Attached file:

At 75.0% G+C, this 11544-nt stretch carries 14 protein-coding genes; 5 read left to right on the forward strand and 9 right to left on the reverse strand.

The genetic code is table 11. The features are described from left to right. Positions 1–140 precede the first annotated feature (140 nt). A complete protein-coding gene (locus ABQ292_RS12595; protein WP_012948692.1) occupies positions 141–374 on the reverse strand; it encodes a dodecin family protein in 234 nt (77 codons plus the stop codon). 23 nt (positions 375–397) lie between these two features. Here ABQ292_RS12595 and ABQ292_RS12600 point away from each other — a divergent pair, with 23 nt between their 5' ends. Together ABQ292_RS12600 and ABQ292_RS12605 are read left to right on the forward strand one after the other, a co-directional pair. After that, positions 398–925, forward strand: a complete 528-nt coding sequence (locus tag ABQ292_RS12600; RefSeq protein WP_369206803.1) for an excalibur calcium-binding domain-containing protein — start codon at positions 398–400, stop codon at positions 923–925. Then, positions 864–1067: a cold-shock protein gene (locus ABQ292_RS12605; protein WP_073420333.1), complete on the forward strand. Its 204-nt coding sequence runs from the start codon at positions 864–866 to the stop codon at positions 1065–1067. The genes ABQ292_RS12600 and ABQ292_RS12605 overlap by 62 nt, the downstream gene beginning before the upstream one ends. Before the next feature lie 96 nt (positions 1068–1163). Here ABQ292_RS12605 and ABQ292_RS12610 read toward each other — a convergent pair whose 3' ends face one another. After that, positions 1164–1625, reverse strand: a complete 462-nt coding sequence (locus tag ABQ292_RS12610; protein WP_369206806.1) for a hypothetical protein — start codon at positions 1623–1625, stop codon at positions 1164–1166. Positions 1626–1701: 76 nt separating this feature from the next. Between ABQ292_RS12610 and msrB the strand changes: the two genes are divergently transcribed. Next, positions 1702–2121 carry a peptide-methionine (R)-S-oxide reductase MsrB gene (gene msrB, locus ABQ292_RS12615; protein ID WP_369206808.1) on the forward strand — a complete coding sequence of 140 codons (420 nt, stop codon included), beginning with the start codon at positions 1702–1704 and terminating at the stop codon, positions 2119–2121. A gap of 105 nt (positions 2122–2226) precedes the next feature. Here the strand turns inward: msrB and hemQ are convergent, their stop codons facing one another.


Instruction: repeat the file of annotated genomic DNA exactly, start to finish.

At 75.0% G+C, this 11544-nt stretch carries 14 protein-coding genes; 5 read left to right on the forward strand and 9 right to left on the reverse strand.

The genetic code is table 11. The features are described from left to right. Positions 1–140 precede the first annotated feature (140 nt). A complete protein-coding gene (locus ABQ292_RS12595; protein WP_012948692.1) occupies positions 141–374 on the reverse strand; it encodes a dodecin family protein in 234 nt (77 codons plus the stop codon). 23 nt (positions 375–397) lie between these two features. Here ABQ292_RS12595 and ABQ292_RS12600 point away from each other — a divergent pair, with 23 nt between their 5' ends. Together ABQ292_RS12600 and ABQ292_RS12605 are read left to right on the forward strand one after the other, a co-directional pair. After that, positions 398–925, forward strand: a complete 528-nt coding sequence (locus tag ABQ292_RS12600; RefSeq protein WP_369206803.1) for an excalibur calcium-binding domain-containing protein — start codon at positions 398–400, stop codon at positions 923–925. Then, positions 864–1067: a cold-shock protein gene (locus ABQ292_RS12605; protein WP_073420333.1), complete on the forward strand. Its 204-nt coding sequence runs from the start codon at positions 864–866 to the stop codon at positions 1065–1067. The genes ABQ292_RS12600 and ABQ292_RS12605 overlap by 62 nt, the downstream gene beginning before the upstream one ends. Before the next feature lie 96 nt (positions 1068–1163). Here ABQ292_RS12605 and ABQ292_RS12610 read toward each other — a convergent pair whose 3' ends face one another. After that, positions 1164–1625, reverse strand: a complete 462-nt coding sequence (locus tag ABQ292_RS12610; protein WP_369206806.1) for a hypothetical protein — start codon at positions 1623–1625, stop codon at positions 1164–1166. Positions 1626–1701: 76 nt separating this feature from the next. Between ABQ292_RS12610 and msrB the strand changes: the two genes are divergently transcribed. Next, positions 1702–2121 carry a peptide-methionine (R)-S-oxide reductase MsrB gene (gene msrB, locus ABQ292_RS12615; protein ID WP_369206808.1) on the forward strand — a complete coding sequence of 140 codons (420 nt, stop codon included), beginning with the start codon at positions 1702–1704 and terminating at the stop codon, positions 2119–2121. A gap of 105 nt (positions 2122–2226) precedes the next feature. Here the strand turns inward: msrB and hemQ are convergent, their stop codons facing one another.